Westminster Holocaust Memorial plans to be scaled down amid concerns it would 'dominate' Victoria Gardens

The memorial has wide support among politicians but heritage and environmental groups have objected


The architects of Westminster's Holocaust Memorial are to produce a smaller design of the proposed building after concerns it would "dominate" the green space by parliament it is set to be built on.

Architects David Adjaye and Ron Arad are revising the plans for the Memorial and Learning Centre, which includes an underground learning centre.

The plans were submitted to Westminster Council for approval but triggered concerns from heritage and environmental groups.

The UK Holocaust Memorial Foundation (UKHMF) will then submit a fresh application.

In a letter, the body said: “The revised application follows a comprehensive period of consultation in which hundreds of residents in Westminster, and further afield, have responded both positively and negatively to the application.

“UKHMF has listened carefully during the consultation, and the revised proposals are a response to some of the comments received in addition to those received from statutory consultees.”

The Ministry of Housing, Communities and Local Government confirmed it had submitted “revised plans to Westminster City Council following a comprehensive public consultation and discussion with local residents, Holocaust experts, survivors, Westminster City Council, Historic England, Royal Parks and other statutory consultees.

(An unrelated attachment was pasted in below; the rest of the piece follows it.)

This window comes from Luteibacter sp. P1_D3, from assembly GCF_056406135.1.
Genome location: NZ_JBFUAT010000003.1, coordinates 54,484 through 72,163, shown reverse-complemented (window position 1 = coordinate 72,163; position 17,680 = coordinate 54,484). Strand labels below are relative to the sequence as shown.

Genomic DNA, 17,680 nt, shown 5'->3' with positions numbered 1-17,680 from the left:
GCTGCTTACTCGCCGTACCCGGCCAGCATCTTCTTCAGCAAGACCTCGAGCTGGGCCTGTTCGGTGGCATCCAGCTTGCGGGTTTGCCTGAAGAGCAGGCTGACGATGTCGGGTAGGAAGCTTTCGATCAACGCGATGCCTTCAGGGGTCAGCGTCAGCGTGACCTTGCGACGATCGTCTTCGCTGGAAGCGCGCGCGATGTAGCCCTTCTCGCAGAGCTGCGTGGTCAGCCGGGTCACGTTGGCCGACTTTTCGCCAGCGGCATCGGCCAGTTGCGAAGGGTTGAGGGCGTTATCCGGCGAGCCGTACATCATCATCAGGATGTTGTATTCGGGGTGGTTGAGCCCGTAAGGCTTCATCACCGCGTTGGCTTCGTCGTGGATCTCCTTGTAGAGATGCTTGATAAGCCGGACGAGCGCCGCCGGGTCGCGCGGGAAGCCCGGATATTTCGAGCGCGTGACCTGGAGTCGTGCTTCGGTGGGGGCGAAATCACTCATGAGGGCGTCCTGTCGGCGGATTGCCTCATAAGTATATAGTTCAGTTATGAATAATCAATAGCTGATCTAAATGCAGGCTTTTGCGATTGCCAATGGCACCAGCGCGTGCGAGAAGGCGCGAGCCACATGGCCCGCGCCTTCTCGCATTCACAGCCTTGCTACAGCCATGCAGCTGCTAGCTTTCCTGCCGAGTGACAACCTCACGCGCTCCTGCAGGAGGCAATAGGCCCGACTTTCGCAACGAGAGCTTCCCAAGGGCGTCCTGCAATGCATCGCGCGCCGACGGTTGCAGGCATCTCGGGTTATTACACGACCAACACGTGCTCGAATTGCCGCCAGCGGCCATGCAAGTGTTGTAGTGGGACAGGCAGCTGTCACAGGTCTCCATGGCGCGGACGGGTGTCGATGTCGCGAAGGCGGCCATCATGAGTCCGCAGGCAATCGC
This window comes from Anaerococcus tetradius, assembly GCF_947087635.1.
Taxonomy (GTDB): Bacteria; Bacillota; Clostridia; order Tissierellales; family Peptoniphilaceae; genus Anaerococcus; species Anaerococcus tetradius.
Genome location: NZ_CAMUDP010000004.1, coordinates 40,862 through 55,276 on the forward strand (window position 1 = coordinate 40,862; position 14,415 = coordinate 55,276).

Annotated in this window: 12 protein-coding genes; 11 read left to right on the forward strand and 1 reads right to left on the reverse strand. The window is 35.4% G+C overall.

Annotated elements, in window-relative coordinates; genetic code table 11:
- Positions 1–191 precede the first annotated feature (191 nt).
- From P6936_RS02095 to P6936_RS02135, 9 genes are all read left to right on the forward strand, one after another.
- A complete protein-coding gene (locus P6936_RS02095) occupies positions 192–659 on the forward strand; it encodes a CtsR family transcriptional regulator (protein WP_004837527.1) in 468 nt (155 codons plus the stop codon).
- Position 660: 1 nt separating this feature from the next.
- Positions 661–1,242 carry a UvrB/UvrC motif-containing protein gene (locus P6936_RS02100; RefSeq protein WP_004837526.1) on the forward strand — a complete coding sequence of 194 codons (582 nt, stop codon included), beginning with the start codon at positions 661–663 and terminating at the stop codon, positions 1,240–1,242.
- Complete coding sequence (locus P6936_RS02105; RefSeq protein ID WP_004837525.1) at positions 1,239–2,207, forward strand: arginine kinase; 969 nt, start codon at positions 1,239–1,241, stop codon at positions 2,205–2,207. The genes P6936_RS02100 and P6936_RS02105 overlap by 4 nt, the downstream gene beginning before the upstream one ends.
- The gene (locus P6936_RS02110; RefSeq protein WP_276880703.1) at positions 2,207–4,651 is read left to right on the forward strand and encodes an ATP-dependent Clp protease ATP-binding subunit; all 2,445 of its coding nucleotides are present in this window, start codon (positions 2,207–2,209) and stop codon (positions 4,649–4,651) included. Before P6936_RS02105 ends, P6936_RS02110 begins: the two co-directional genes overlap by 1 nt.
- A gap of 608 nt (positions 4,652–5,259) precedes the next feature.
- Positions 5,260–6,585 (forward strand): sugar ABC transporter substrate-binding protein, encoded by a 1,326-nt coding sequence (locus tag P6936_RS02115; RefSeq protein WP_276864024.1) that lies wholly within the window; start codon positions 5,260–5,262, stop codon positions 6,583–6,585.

“This is a standard practice following a public consultation and the revised plans take on the concerns raised by local residents and statutory consultees.”

The new plans are expected to include a smaller entrance pavilion and courtyard.

Bodies such as the Royal Parks, Historic England and the International Council on Monuments and Sites - which advises Unesco - objected to the original plans. ICOMAS said it feared it would "dominate".

Architect Barbara Weiss, who designed the refurbishment of the Wiener Library, told the Architect's Journal: “The consequences of a resubmission will cause massive delays, cost a fortune in terms of taxpayers’ money for abortive work, and create havoc for everyone involved.

“This complete failure to think through the first application is a clear consequence of the lack of listening that has been the hallmark of this ill-fated project.”

A total of 174 MPs and peers have signed a letter in support of the plans, including Luciana Berger, the Jewish MP who left Labour over antisemitic bullying, and Lord Dubs, the Labour peer, Kindertransportee and refugee rights advocate.

London Mayor Sadiq Khan also intervened to voice his “deep concern” that plans for the Memorial could be rejected.

Chief Rabbi Ephraim Mirvis intervened to support the plans, saying we must “learn lessons from the past”, urging the plans' opponents to take a “fresh look” at the proposals.

Westminster Council has been forced to remove antisemitic comments from its online consultation on the plans, including ones about a "well-funded Holocaust industry" and Jewish people's "special privileges".

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